This aggregate function counts all the data entries of the desired row or column. This is used in the scenario where we need to count the number of occurrences of a particular data.


This aggregate function takes the average of the data entries of the desired row or column.

We often need to calculate the average of entries, so this function is beneficial.


This aggregate function traverses throughout the data and returns the minimum of them.

                                        Source -

Yes, Ninjas! You read that right “Don’t be a minimum guy,” But in the real world, we often come across situations where we want to know the minimum.


This aggregate function traverses throughout the data and returns the maximum of them.

If you want to find out the topper of your stream, you can use this function, and it will return you the desired result.

“Hope it returns your name.”


This aggregate function returns the cumulative of all values. We often use this function to calculate the total expenses on particular things.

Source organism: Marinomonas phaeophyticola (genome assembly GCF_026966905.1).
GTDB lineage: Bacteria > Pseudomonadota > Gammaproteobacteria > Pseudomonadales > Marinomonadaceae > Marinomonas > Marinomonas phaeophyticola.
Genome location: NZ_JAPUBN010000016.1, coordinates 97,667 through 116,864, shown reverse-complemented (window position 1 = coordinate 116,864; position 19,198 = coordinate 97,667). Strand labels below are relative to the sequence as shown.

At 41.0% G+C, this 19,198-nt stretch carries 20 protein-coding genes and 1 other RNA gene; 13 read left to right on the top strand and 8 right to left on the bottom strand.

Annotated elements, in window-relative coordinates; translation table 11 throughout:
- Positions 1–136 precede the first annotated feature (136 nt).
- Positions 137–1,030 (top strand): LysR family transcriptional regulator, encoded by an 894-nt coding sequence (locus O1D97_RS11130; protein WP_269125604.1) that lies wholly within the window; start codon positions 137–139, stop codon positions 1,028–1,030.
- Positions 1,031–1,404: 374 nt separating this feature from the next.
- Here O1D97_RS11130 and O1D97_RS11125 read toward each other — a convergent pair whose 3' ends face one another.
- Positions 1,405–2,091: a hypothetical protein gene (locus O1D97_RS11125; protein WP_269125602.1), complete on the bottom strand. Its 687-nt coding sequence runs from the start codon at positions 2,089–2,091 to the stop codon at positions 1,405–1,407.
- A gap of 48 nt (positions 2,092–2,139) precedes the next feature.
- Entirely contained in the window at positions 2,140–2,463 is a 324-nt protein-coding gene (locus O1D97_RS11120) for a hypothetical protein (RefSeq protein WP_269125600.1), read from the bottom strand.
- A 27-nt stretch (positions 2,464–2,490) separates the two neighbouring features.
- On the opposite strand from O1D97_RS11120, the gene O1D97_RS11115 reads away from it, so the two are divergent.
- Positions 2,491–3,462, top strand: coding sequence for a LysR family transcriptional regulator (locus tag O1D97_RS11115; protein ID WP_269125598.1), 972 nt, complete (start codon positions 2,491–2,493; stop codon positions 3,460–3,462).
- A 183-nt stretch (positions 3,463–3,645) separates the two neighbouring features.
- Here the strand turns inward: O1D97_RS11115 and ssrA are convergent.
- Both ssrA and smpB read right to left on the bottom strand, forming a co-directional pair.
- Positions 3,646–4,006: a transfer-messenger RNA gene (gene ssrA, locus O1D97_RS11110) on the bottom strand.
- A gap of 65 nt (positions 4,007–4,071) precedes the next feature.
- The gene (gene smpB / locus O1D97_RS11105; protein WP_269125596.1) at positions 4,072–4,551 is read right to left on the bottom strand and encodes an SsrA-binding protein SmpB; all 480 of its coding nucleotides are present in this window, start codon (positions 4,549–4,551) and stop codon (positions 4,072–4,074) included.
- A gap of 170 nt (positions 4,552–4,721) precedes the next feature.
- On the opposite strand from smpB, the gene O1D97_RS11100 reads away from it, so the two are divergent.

Now Since we have learned how vital the GROUP BY clause is, we will move forward and look at its syntactic structure because, in SQL, we make so many errors while writing the query as we mix it with our English language.


Let us look at the basic syntax of using the GROUP BY clause.

SELECT column_name(s)

FROM table_name

WHERE (conditions)                                       — Optional

GROUP BY column_name(s);

Note:- The use of the WHERE command is optional. You may only use that when you need to group the row that abides by certain conditions.

We often use the GROUP BY clause with aggregate functions or the ORDER BY clause, so we look at the syntax when an aggregate function is involved, and the ORDER BY clause is applied.


FROM table_name

GROUP BY column_name

ORDER BY column_name;

Note:- While writing the column name along with the GROUP BY clause, we must use the same column name with the SELECT command. 

Now let us go through some examples that will help you better understand the GROUP BY clause-related queries’ writing format.

Important note- Although there is an ISO standard for SQL, most of the implementation slightly vary in syntax. So we may encounter queries that work in SQL servers but do not work in MySQL.